So I went into this “cafe” that advertised beer, juice, and water and was greeted by a tiny old man who seemed very excited to have a customer. Behind his counter, he had two disposable bowls of soup: one of borscht and one of chicken lapsha (noodles). I ordered the borscht, and he replied, “No, you want the lapsha. It’s much better.” I informed him that no, I had just arrived after a period abroad and really wanted some borscht (the truth was that I hadn’t seen a vegetable in 4,000 miles and was well and truly over it), to which he replied, “Take the lapsha. The borscht isn’t as tasty.” Being an independent and Grown Damn Human who doesn’t take orders from anybody, I…took the lapsha. Plus a tvorog (pseudo-cottage cheese) pie for breakfast, since I’d apparently forgotten that I hate that stuff. When I paid, he warned me in advance that he was going to give me 50 rubles change (darn tootin’, I thought, that’s what you owe. What is there to discuss?). So he pulled out five 10-ruble coins (Why, oh why not a 50-ruble bill, I thought) and with a flourish tossed them onto the counter—which turned out to be magnetized, so the coins all landed and bounced onto their edges, balancing at improbable angles. Change-making has never been so whimsical. I applauded his trick, ate my soup (I think the borscht would have been tastier), and skedaddled to the Chamber of Expectancy (“waiting room” to us Anglophones), where I connected to the definitely-completely-secure wifi and distracted Nathan from his job for way longer than was moral.


Outside the bathroom was a sign that said “All passengers have the right to use train station facilities (toilets) free of charge.” Inside the bathroom was a sign that said “Use of station facilities 30 rubles”. I decided my sink-shower could wait until I got on the train.

Time to buy a ticket. Since I hadn’t been 100% sure when I would get to the train station, I had held off, certain that there would still be second-class seats available (third-class had been sold out for weeks—or possibly they’ve stopped offering third class on that line). When I finally found a ticket machine, however, I was chagrined to learn that only first-class seats were available, for 9,800 rubles on the 23:10 train or 5,300 on the 23:38. Since I had been relying on the availability of second-class tickets (about 3,000 rubles), I said a bad word and took the cheapest option.

Later, I discovered that second-class tickets had been available, but for some reason weren’t showing up on the machine. But upon asking to exchange my ticket, I learned that the exchange policy had become stricter. Last time I was here, you could get a full refund up to 12 hours before your trip, and a partial refund after that. Now, you can still do that if you order the ticket at a counter, but if you buy it from a machine (even a machine that is directly across from a counter in the same station), no exchanges are possible, period, ever. Silver lining: That means more speaking practice when I travel. Black and stormy center: That stupid ticket cost me 80 dollars, and I don’t want to ride in stinking first class.

So I take my dumb ticket and go to the dumb platform (that takes forever to find because they’ve listed it under an incorrect name on the marquee), show the provodnitsa (attendant) my dumb passport, and she tells me how to get to my dumb compartment—as if there’s really any way to get lost on a train car.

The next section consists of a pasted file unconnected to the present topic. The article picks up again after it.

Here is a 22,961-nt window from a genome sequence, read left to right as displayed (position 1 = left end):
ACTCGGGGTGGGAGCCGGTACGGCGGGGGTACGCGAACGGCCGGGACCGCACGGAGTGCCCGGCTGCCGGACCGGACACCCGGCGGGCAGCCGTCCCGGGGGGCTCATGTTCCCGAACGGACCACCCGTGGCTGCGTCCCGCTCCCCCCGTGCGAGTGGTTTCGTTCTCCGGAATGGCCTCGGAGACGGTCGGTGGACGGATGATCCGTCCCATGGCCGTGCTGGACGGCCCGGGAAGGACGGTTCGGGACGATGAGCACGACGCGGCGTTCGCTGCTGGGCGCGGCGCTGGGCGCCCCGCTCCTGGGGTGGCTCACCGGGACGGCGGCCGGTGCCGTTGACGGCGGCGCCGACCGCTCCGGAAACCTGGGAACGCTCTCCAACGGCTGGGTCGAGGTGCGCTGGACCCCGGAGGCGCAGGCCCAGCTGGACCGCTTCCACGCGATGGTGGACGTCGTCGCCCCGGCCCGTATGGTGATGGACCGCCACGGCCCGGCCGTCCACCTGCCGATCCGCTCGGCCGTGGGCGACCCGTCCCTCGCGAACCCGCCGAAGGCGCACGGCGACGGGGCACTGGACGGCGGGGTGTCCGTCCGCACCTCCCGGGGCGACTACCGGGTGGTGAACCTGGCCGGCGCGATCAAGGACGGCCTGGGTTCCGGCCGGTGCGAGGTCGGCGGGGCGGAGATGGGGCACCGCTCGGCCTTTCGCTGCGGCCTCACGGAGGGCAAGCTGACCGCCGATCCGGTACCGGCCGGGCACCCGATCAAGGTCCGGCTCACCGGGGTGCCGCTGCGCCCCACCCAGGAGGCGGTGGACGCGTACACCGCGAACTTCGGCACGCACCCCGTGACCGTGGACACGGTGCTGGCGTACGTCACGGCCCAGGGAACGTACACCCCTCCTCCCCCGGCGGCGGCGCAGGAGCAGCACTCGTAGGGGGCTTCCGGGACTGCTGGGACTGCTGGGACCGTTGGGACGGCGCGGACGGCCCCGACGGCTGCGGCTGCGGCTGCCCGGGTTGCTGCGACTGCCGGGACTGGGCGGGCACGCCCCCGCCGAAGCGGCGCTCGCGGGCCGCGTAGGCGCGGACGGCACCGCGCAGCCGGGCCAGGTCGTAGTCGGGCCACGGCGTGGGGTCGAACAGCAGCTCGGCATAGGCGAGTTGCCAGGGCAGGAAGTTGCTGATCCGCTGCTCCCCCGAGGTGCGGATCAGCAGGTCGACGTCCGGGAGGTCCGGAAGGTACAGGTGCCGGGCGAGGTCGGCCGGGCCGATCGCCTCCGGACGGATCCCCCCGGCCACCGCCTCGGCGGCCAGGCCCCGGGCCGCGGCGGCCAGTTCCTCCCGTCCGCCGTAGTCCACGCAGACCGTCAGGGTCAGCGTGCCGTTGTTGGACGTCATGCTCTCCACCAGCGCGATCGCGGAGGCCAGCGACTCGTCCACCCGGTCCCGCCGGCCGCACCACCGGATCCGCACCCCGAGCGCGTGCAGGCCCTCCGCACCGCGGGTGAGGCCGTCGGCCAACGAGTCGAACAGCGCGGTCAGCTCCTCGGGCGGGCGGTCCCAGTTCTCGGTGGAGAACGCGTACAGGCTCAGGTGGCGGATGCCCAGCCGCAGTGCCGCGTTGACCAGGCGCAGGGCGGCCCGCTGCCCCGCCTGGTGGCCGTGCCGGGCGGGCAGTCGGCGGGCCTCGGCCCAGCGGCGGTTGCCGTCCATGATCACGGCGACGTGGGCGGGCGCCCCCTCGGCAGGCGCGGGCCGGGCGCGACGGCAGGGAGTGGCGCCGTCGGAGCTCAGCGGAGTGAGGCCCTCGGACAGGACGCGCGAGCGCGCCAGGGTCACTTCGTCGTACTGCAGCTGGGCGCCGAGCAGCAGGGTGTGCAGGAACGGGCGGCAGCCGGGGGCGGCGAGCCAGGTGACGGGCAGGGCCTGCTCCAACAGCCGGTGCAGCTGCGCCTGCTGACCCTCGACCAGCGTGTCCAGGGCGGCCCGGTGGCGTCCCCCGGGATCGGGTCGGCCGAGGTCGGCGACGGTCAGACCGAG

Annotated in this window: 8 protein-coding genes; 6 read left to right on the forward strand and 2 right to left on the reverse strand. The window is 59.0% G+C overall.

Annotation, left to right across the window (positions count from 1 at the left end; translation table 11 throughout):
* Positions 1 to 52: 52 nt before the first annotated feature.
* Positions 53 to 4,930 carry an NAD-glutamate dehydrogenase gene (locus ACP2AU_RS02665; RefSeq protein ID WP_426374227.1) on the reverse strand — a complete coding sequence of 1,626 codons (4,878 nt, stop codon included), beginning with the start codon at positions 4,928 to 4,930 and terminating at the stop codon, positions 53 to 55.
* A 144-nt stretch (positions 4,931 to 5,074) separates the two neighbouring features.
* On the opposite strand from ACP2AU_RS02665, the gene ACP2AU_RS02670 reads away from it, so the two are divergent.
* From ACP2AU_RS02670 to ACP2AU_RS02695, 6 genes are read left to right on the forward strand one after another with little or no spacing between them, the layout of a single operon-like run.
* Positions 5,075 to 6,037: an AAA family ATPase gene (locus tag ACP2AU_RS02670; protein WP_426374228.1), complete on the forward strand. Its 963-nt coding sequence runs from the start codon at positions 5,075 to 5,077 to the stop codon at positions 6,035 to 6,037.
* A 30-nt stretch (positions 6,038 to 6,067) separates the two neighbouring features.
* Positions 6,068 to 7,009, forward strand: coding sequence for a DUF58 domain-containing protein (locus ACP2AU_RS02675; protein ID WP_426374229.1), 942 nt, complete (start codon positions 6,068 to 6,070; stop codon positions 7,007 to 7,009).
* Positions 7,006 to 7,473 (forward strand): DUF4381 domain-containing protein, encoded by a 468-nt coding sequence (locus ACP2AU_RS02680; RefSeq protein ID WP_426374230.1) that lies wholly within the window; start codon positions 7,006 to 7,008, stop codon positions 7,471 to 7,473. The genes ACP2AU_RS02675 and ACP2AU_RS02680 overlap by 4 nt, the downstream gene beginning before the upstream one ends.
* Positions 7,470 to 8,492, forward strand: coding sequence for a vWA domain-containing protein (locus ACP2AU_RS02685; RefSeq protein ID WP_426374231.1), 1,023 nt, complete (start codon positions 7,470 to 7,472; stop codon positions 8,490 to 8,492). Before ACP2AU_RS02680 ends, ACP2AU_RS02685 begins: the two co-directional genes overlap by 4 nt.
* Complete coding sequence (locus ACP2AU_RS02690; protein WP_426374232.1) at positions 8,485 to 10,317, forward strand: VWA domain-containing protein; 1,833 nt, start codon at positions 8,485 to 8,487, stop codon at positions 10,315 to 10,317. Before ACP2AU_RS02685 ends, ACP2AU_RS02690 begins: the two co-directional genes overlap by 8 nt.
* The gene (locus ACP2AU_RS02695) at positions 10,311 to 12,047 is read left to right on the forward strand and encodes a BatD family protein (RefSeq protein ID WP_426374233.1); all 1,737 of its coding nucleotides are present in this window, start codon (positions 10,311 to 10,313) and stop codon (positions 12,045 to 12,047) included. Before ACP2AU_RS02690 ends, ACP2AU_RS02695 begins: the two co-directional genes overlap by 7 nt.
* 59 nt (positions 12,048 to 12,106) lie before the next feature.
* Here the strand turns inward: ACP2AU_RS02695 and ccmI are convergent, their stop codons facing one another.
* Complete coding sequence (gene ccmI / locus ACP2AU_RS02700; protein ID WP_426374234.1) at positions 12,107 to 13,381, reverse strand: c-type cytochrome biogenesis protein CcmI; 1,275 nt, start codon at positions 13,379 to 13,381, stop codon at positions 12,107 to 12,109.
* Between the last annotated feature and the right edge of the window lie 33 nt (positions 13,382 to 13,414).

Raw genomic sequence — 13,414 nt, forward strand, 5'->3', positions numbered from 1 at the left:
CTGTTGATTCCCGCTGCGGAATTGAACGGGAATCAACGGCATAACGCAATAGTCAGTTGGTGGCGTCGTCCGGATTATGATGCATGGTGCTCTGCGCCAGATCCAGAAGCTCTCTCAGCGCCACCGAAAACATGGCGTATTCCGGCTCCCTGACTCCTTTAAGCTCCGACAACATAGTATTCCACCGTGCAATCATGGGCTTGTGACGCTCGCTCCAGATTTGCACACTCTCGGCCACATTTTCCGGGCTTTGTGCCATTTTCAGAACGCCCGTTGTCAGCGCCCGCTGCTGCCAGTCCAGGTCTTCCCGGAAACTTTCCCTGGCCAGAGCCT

First class, it turns out, looks an awful lot like second class, just with a TV (that doesn’t work) and a mirror on the door. And there are no bunk beds, so you have two people per compartment instead of four. Allegedly there is also complimentary booze, and there are supposed to be newspapers, but I was no more interested in those things than the provodnitsa was in offering them. The problem with first class is that it’s way more awkward to sleep next to one stranger than to sleep next to 4. Or 60. Any number is better than 1 where sleeping and strangers are concerned.

My stranger is an engineer named Timur from Kazan. We had a sufficiently awkward chat last night before I finally told him I absolutely had to sleep (but not before he half-joked that maybe he shouldn’t be talking with an American). Before that, however, I managed to give him my elevator pitch for my research project, and now I have his card so he can hook me up with some friends who work for the Ministry of Something and are Tatar and might be interested in talking with me!

Timur doesn’t really speak Tatar, although he understands it somewhat because his grandparents speak it. He studied in an English-intensive school but doesn’t remember much. He has also disappeared this morning. I don’t know where he and his newspaper went, but I am enjoying having the compartment to myself. Naptime.

*Exception (added after 2 days of standing in line at the international students’ office: If the student is from Turkmenistan, they will cut you like it’s their job even if you are physically touching the person in front of you. It will make you seethe and glare, until a university employee comes out and, upon learning that you’re “Ketrin, the Amerikanka” pulls you to the front of the line. Even though you don’t understand what’s happening anymore (welcome to Russia), the satisfaction will last you for days.

More updates on the way, but if I don’t get out of this cafe soon they’re going to kick me out and never let me come back.